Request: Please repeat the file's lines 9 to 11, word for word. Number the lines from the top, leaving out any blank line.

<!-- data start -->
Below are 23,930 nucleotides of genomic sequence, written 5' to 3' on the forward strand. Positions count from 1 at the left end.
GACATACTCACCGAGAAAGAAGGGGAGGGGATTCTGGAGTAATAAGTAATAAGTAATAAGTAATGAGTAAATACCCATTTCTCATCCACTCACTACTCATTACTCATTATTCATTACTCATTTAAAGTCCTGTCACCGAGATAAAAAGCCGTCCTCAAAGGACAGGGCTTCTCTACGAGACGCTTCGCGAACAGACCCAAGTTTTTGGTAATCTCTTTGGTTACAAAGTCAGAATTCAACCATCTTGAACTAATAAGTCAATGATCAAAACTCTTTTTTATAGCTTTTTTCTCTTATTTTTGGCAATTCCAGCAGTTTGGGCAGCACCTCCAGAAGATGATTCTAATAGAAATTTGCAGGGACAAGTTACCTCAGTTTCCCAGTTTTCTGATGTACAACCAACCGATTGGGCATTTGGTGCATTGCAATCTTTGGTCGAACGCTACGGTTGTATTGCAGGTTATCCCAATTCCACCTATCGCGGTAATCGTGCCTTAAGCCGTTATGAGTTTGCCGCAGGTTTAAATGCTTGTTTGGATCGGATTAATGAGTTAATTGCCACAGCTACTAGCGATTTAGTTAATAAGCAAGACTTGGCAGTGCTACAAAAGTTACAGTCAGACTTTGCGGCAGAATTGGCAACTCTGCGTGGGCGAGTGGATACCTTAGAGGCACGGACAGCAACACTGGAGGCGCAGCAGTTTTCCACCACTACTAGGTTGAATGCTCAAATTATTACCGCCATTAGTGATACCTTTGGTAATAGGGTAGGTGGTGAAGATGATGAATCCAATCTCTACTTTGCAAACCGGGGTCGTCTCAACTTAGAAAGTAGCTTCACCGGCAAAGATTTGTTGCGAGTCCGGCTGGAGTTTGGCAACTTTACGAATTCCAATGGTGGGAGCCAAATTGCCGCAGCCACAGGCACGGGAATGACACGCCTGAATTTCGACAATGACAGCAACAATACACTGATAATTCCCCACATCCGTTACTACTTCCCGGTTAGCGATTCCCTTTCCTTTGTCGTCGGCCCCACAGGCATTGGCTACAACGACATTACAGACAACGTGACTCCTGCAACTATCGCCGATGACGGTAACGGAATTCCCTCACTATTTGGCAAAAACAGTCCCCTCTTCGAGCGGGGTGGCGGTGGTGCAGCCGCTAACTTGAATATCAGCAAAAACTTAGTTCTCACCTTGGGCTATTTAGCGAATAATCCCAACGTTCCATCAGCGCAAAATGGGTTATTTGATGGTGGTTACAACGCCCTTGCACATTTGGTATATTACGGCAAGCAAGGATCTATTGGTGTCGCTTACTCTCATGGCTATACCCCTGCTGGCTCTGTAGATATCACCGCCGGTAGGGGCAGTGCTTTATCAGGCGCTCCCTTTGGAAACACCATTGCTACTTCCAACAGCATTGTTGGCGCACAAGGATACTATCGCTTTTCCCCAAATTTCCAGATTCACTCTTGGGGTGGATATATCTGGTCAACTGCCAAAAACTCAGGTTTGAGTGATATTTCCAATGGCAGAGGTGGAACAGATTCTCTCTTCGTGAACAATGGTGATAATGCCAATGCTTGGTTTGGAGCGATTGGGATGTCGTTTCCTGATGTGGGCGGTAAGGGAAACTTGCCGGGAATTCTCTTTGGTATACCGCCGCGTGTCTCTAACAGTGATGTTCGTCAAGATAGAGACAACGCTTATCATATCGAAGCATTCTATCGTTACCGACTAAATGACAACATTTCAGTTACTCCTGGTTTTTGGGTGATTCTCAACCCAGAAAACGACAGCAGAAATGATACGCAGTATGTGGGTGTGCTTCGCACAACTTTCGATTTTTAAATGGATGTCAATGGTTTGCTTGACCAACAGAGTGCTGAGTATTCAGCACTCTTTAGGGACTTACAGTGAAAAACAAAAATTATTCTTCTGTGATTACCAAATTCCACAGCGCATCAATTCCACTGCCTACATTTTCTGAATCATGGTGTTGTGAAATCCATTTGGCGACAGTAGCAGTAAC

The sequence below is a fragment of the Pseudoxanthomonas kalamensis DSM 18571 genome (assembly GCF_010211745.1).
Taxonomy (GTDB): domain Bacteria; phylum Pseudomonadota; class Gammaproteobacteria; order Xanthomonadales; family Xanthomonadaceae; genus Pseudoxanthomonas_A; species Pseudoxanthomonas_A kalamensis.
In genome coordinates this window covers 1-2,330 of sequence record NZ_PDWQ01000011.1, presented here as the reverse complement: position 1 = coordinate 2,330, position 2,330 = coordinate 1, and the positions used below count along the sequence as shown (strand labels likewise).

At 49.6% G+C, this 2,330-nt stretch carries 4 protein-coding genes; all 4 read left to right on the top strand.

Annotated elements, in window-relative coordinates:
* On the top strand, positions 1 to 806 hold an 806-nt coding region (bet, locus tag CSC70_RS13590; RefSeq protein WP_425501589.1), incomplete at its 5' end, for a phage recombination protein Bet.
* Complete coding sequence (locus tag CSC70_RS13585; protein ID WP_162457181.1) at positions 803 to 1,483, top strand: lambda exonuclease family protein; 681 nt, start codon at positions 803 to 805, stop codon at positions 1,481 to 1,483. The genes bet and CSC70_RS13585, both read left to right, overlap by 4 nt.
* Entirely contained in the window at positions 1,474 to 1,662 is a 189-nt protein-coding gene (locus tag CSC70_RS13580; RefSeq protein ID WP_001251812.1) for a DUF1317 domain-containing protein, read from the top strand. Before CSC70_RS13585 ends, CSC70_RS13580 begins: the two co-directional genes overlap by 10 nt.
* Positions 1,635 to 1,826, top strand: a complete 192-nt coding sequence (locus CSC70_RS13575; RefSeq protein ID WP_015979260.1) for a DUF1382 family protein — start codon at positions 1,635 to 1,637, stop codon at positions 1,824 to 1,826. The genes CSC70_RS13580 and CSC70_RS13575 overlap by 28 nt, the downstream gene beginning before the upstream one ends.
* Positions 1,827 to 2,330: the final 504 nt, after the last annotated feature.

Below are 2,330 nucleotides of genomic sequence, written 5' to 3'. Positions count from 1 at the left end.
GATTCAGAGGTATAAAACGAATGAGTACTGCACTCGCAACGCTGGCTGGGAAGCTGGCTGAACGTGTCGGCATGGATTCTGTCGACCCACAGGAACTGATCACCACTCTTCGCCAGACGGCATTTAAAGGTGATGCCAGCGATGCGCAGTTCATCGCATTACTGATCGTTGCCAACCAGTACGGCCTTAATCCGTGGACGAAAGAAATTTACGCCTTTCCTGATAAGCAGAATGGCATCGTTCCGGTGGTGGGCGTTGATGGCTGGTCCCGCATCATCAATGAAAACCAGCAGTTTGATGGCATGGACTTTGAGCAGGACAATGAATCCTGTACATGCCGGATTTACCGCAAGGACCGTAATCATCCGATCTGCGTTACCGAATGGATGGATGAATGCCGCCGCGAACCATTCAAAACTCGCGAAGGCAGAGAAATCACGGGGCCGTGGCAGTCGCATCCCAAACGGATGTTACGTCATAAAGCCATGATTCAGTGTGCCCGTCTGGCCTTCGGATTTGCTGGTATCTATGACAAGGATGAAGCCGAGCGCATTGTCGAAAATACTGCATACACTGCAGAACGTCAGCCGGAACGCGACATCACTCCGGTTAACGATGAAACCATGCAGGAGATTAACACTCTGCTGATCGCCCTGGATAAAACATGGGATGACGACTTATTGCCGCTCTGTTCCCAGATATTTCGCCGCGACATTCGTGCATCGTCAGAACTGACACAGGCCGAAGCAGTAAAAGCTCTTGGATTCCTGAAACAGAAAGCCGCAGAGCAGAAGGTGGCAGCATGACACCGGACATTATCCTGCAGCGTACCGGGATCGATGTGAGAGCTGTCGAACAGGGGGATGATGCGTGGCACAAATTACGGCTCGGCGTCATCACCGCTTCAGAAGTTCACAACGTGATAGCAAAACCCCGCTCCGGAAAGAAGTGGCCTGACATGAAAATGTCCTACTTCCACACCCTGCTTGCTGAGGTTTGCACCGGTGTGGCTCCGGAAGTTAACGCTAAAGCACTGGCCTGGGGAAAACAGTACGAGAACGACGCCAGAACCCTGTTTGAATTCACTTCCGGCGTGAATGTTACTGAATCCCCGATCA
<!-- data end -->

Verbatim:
* Complete coding sequence (locus tag CSC70_RS13585; protein ID WP_162457181.1) at positions 803 to 1,483, top strand: lambda exonuclease family protein; 681 nt, start codon at positions 803 to 805, stop codon at positions 1,481 to 1,483. The genes bet and CSC70_RS13585, both read left to right, overlap by 4 nt.
* Entirely contained in the window at positions 1,474 to 1,662 is a 189-nt protein-coding gene (locus tag CSC70_RS13580; RefSeq protein ID WP_001251812.1) for a DUF1317 domain-containing protein, read from the top strand. Before CSC70_RS13585 ends, CSC70_RS13580 begins: the two co-directional genes overlap by 10 nt.
* Positions 1,635 to 1,826, top strand: a complete 192-nt coding sequence (locus CSC70_RS13575; RefSeq protein ID WP_015979260.1) for a DUF1382 family protein — start codon at positions 1,635 to 1,637, stop codon at positions 1,824 to 1,826. The genes CSC70_RS13580 and CSC70_RS13575 overlap by 28 nt, the downstream gene beginning before the upstream one ends.